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Author Topic: n-type vs p-type  (Read 2610 times)

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BluePill

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n-type vs p-type
« on: September 09, 2011, 08:49:29 PM »

I am confused with the idea of n-type and p-type semiconductors.

If you dope Si with P, it becomes an n-type while Si with Al becomes a p-type. What I don't get is that ZnO thin films would become n-type if doped with Al3+. Wouldn't that make it p-type? Moreover, why is Cu+ less effective in transforming it to n-type?

Much I've read has been telling me that n-type are electron conducting and p-type are hole conducting. This doesn't make sense.
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Enthalpy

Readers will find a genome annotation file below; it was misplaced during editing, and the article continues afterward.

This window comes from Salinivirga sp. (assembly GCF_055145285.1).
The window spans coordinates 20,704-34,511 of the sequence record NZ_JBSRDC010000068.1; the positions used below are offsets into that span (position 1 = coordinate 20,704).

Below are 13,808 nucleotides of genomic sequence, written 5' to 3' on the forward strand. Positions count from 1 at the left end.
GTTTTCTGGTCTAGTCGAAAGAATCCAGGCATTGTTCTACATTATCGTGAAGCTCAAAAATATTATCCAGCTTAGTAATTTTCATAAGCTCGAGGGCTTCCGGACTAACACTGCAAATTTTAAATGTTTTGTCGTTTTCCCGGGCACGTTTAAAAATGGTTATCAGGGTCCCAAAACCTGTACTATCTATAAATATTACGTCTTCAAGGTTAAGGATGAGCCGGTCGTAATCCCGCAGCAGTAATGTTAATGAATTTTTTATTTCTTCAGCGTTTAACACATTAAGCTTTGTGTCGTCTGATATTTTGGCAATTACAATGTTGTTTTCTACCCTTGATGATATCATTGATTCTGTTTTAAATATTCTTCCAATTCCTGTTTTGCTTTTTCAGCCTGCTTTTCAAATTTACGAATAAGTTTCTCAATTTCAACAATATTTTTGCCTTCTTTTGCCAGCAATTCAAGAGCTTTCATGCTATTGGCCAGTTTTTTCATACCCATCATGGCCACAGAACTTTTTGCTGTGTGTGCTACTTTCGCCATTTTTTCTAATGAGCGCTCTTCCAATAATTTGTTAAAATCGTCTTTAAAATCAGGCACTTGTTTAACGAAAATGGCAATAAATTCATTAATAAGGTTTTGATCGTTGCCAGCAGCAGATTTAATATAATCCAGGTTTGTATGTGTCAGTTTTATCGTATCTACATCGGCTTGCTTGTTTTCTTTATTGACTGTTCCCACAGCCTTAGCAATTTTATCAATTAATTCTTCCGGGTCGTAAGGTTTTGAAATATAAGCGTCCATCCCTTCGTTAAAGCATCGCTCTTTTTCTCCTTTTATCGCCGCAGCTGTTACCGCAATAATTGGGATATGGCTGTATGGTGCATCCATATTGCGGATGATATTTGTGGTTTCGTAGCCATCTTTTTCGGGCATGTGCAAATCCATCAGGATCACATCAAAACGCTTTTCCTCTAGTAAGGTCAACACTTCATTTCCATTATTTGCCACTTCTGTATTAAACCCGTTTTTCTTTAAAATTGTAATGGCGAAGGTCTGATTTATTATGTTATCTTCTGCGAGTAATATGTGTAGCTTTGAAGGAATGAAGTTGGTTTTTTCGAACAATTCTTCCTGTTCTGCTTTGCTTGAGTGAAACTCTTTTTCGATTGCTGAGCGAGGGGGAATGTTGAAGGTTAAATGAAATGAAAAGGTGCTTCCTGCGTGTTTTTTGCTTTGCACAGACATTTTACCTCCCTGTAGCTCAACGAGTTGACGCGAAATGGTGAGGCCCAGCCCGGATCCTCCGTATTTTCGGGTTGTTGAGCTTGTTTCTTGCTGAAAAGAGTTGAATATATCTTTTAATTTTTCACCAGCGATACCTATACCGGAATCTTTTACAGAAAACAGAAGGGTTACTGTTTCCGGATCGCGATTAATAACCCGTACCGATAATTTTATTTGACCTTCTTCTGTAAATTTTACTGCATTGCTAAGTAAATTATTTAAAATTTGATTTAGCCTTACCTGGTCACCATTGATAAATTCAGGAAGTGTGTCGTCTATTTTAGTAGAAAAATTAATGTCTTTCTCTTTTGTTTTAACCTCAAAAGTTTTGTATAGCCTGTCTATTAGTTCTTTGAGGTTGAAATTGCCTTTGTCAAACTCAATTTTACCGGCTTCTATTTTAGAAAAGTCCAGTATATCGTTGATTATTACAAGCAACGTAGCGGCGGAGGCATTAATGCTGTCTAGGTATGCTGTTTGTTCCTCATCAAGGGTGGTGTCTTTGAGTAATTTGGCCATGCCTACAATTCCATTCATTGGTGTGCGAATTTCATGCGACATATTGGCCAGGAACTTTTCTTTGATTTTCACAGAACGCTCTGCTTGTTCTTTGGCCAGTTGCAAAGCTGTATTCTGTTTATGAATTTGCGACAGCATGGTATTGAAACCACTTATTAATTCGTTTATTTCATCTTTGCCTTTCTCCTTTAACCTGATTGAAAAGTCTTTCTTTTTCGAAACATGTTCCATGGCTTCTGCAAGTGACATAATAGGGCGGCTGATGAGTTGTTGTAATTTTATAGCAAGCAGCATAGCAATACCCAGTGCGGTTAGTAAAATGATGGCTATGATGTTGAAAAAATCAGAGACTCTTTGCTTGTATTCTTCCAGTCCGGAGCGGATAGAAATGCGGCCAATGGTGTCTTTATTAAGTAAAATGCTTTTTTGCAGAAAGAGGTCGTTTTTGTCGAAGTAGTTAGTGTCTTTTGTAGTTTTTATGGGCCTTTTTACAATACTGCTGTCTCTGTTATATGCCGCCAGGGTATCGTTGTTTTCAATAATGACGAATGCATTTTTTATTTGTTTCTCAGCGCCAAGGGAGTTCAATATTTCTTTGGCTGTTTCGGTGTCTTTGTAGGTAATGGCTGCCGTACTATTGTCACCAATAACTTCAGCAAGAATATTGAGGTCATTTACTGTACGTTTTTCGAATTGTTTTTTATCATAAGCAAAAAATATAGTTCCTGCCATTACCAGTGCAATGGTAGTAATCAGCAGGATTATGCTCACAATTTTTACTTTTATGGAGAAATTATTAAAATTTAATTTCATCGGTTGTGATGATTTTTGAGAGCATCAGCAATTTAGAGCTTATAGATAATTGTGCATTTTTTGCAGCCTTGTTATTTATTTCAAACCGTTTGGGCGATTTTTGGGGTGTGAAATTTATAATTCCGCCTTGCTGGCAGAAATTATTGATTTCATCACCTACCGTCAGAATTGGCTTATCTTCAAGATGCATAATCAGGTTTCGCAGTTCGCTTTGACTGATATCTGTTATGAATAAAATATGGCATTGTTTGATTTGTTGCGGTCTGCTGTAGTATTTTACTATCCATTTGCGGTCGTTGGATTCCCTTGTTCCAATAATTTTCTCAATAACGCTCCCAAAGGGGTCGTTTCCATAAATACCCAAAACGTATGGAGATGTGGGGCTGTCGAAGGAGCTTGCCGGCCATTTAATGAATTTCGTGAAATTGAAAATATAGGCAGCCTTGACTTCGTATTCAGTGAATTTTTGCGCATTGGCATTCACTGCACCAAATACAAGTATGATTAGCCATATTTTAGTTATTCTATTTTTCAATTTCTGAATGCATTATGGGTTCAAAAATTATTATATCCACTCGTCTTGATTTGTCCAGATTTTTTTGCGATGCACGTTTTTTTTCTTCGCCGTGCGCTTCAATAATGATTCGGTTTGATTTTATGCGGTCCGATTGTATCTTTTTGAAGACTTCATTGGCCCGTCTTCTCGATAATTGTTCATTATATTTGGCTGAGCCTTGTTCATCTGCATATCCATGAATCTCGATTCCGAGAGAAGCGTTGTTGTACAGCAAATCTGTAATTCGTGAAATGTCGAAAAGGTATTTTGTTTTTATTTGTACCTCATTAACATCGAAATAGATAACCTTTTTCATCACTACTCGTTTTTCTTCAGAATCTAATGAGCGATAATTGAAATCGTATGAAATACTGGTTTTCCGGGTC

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Re: n-type vs p-type
« Reply #1 on: October 14, 2011, 01:14:28 PM »

I too learnt that story or Al and P in silicon, with electron and holes conduction, and didn't feel it so senseless. At least, it could explain much of what I experimented. And since this very theory is applied with success to produce chips, there must be some truth in it.

I haven't studied ZnO, but if comparing with GaAs, I suppose the effect of a dopant depends on what atom it replaces... Al replacing Zn would bring one more electron, making it N-type. Within the crystal, Al would become Al3+, replacing Zn2+. And if Cu has a valence of 2, it won't dope anything by replacing Zn. As well, a dopant level must be near enough to the conduction or the valence band, or it will  be a recombination centre instead of a dopant.

A dopant tends to replace the bigger ion in the crystal, which must be Zn2+ rather than O2-. But in a thin film, which uses to be polycrystalline or amorphous, these simple reasons that work for single-crystals can be very wrong, as grain joints determine most properties and suck impurities.
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